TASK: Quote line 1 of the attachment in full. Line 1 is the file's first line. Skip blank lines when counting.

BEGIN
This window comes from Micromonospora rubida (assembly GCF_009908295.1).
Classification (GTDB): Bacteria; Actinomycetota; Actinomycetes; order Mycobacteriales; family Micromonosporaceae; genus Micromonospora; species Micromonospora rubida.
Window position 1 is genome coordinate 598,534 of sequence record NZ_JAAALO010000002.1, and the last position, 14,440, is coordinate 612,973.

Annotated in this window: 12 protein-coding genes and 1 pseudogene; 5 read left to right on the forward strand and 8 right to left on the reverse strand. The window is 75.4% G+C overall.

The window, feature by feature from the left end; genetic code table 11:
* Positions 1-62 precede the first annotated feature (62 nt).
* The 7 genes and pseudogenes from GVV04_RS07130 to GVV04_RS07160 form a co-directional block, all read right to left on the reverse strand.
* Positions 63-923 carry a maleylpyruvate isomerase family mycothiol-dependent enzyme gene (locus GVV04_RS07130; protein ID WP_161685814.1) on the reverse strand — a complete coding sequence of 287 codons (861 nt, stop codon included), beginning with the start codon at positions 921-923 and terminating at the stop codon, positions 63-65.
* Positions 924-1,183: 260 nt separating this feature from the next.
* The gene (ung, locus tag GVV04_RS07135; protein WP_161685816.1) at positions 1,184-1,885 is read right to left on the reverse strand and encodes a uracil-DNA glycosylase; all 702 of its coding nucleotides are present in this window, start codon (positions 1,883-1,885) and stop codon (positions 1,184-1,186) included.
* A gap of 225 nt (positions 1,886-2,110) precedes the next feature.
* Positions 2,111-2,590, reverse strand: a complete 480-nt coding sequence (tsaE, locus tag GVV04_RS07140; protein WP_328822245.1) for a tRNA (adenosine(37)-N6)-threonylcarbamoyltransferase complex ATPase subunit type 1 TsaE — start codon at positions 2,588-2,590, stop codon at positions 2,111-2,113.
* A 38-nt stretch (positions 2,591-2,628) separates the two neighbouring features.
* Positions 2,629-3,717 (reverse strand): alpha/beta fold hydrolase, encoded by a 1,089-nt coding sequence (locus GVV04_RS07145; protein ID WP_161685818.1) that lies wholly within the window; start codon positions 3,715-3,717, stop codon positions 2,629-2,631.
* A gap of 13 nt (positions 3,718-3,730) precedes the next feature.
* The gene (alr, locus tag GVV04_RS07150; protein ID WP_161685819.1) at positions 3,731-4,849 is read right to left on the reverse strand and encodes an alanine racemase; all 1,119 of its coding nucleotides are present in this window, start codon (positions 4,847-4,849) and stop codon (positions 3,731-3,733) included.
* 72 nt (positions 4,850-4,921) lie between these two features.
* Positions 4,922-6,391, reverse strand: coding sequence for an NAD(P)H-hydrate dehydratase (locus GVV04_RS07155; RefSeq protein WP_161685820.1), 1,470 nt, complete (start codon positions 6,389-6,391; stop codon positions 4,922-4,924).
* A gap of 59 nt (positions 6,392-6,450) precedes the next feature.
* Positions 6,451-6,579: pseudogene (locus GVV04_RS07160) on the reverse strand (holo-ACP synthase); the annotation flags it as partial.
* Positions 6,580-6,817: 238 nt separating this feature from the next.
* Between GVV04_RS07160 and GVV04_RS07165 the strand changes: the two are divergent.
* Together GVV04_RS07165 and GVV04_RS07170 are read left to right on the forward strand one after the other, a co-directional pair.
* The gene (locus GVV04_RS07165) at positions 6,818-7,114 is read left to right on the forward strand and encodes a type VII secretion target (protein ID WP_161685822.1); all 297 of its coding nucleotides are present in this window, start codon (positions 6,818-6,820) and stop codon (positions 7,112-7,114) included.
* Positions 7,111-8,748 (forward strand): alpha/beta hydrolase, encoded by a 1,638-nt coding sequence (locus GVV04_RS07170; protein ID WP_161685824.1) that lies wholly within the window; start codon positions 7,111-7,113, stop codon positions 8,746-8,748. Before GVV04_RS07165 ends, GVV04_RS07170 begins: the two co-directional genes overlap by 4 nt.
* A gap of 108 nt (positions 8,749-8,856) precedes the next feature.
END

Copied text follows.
This window comes from Micromonospora rubida (assembly GCF_009908295.1).